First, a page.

Book Review : Killing Malmon (2017)
Pre-Order KILLING MALMON here (out on October 19)
I know what you're going to ask: who the hell is Dan Malmon? Some of you know who he is, but I suspect the majority of you have no idea. Short answer, he's a long-time book reviewer for Crimespree Magazine. Killing Malmon was originally a short story contest held on their website and the idea has been revived, expanded and given its own anthology at one condition: that the profits are given multiple sclerosis research, a disease Dan's wife, co-reviewer and alpha Kate Hackbarth Malmon is suffering from. I thought the concept was immensely amusing. Kill Dan over and over and over for a good cause. Did the execution live up to it? Let's find out.
The first question that needs answering is: why should you read a short story anthology about the multiple deaths of a Minnesotan book critic? It's a valid concern. What makes Dan Malmon worth writing about is walking contradiction he is. He's a domestic living God who professes his love for Kit-Kat chocolate bars, his disdain of hugs and a love for baseball that almost equals my obsession with hoops on social media and on the other, he's an irredeemable escapist who enjoys living vicariously though comic books, private detectives and other fictional characters. Dan Malmon isn't bound to this world, but lives in dozens of parallel dimensions so the possibilities of meeting his own demise in these imaginary worlds are endless.
And how can you quantify what's a good and what's a bad Killing Malmon story? Glad you asked. I've developed my own theory on that. The more a story would feature these two sides of Dan Malmon's personality I mentioned in the previous paragraph, the more I'd enjoy it. I call it "Malmonitude." The story with the highest Malmonitude to me was Don't Want the World to Burn, by Dave White which offered a mix between Malmon's comic book obsession and a hilarious secret agent fantasy. Russian Roulette by Thomas Pluck also hit the nail on the head, using Dan Malmon's real life love of food to pit him in a deadly blood feud. The two stories were hilarious and scored high on the Malmonitude charts, making them complete success. They're worth the entry price alone.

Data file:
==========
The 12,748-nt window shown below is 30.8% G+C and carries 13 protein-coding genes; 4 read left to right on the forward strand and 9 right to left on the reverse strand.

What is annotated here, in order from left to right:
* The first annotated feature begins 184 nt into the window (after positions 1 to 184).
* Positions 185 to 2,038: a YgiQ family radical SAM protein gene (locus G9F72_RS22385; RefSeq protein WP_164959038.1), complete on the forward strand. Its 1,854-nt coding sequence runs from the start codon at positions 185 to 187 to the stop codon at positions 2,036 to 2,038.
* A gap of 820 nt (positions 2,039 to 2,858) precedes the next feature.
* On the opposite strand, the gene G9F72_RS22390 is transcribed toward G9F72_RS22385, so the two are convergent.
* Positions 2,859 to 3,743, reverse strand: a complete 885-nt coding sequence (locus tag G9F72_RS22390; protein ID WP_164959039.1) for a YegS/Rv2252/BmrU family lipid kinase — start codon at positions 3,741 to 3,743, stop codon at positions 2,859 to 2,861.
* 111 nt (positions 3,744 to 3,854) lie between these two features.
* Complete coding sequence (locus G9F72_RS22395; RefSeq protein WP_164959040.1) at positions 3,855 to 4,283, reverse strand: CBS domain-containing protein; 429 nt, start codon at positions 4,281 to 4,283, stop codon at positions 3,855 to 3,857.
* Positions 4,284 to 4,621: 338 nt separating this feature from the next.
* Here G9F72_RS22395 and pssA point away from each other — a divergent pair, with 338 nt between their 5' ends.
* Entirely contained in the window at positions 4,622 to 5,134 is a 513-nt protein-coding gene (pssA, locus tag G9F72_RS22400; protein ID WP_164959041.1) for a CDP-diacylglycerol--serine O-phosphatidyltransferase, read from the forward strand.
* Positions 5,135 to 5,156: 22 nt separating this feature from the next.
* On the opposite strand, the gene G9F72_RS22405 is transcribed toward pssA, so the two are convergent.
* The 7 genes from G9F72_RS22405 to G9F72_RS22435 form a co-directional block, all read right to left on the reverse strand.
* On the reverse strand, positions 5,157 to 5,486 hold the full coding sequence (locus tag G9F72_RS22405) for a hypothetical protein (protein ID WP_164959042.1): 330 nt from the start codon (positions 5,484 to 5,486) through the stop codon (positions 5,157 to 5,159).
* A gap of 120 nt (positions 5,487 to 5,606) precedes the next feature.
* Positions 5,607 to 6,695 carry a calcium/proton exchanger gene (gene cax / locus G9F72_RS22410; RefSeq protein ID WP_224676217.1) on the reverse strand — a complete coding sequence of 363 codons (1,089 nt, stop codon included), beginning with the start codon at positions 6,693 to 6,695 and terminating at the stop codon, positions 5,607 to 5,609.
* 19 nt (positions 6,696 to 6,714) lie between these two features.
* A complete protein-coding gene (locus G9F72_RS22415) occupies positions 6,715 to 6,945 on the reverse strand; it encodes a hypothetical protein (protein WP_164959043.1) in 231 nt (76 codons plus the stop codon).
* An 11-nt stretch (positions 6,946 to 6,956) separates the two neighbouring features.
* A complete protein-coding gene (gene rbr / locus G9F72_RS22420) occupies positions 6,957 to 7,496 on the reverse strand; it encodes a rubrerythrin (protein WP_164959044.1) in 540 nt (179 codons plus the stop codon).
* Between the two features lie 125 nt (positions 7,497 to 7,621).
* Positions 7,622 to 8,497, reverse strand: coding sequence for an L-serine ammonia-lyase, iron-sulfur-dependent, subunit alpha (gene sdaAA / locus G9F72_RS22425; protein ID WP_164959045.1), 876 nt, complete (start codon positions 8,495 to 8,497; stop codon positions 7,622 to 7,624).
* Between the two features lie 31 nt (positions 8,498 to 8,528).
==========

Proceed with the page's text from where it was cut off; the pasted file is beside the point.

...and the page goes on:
What else is worth checking out in Killing Malmon? I had a great time with the understated and uncomfortably realistic The Last Issue, by Jeff Macfee. The tone really clashed with the over-the-top nature of most story and therefore it wins the prize of the demise Dan Malmon is most likely to meet for real. Brad Parks' Malmon's Last Moments are a tremendous opener for the collection, going deep into fantasy land and portraying Dan and Kate Malmon as this American Sweetheart athlete couple. Danny Gardner's Straight Fire and Todd Robinson's Studs Winslow and the Karate Island of Emperor Malmon also caught my attention for featuring an appropriate to overwhelming amount of Malmonitude.
It is my understanding that Killing Malmon was meant to be inclusive and that whoever wanted to participate could submit, but some short stories in there barely feature the guy. This was a problem to me because if I invest time into something called Killing Malmon with Dan Malmon's face and a noose on the cover, I'm expecting him to be heavily featured and that he meets his demise in new and groundbreaking ways. It's not always the case here but don't let that turn you off from reading Killing Malmon. The beauty with anthologies is that you can skip what you don't care about. This one is particularly well formated in that regard with links to the table of content after every story. Fight MS, read about the recurrent demise of a geeky guy, be entertained. What's not to like?